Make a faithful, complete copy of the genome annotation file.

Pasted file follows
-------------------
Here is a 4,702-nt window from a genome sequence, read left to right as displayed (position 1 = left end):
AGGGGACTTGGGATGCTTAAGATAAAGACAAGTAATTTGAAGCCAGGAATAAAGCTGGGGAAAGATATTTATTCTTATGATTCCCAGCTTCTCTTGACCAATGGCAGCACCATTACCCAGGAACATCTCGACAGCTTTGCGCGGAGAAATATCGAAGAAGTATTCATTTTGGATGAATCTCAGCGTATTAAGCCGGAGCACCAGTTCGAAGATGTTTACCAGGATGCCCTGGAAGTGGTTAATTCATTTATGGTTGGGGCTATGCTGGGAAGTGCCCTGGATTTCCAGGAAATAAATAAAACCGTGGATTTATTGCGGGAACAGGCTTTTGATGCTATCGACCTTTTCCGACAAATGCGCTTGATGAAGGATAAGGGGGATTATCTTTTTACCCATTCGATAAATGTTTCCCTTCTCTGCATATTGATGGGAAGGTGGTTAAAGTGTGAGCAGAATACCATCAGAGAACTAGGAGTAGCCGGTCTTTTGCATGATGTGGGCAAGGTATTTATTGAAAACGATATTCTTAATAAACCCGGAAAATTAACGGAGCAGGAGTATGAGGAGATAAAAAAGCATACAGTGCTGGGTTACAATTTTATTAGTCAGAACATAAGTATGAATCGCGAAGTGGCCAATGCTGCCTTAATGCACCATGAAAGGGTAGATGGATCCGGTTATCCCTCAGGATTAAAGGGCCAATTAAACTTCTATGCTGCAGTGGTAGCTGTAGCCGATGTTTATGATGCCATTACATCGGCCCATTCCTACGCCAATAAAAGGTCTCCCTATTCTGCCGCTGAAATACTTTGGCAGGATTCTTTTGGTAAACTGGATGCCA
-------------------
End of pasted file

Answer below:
Here is a 4,702-nt window from a genome sequence, read left to right as displayed (position 1 = left end):
AGGGGACTTGGGATGCTTAAGATAAAGACAAGTAATTTGAAGCCAGGAATAAAGCTGGGGAAAGATATTTATTCTTATGATTCCCAGCTTCTCTTGACCAATGGCAGCACCATTACCCAGGAACATCTCGACAGCTTTGCGCGGAGAAATATCGAAGAAGTATTCATTTTGGATGAATCTCAGCGTATTAAGCCGGAGCACCAGTTCGAAGATGTTTACCAGGATGCCCTGGAAGTGGTTAATTCATTTATGGTTGGGGCTATGCTGGGAAGTGCCCTGGATTTCCAGGAAATAAATAAAACCGTGGATTTATTGCGGGAACAGGCTTTTGATGCTATCGACCTTTTCCGACAAATGCGCTTGATGAAGGATAAGGGGGATTATCTTTTTACCCATTCGATAAATGTTTCCCTTCTCTGCATATTGATGGGAAGGTGGTTAAAGTGTGAGCAGAATACCATCAGAGAACTAGGAGTAGCCGGTCTTTTGCATGATGTGGGCAAGGTATTTATTGAAAACGATATTCTTAATAAACCCGGAAAATTAACGGAGCAGGAGTATGAGGAGATAAAAAAGCATACAGTGCTGGGTTACAATTTTATTAGTCAGAACATAAGTATGAATCGCGAAGTGGCCAATGCTGCCTTAATGCACCATGAAAGGGTAGATGGATCCGGTTATCCCTCAGGATTAAAGGGCCAATTAAACTTCTATGCTGCAGTGGTAGCTGTAGCCGATGTTTATGATGCCATTACATCGGCCCATTCCTACGCCAATAAAAGGTCTCCCTATTCTGCCGCTGAAATACTTTGGCAGGATTCTTTTGGTAAACTGGATGCCA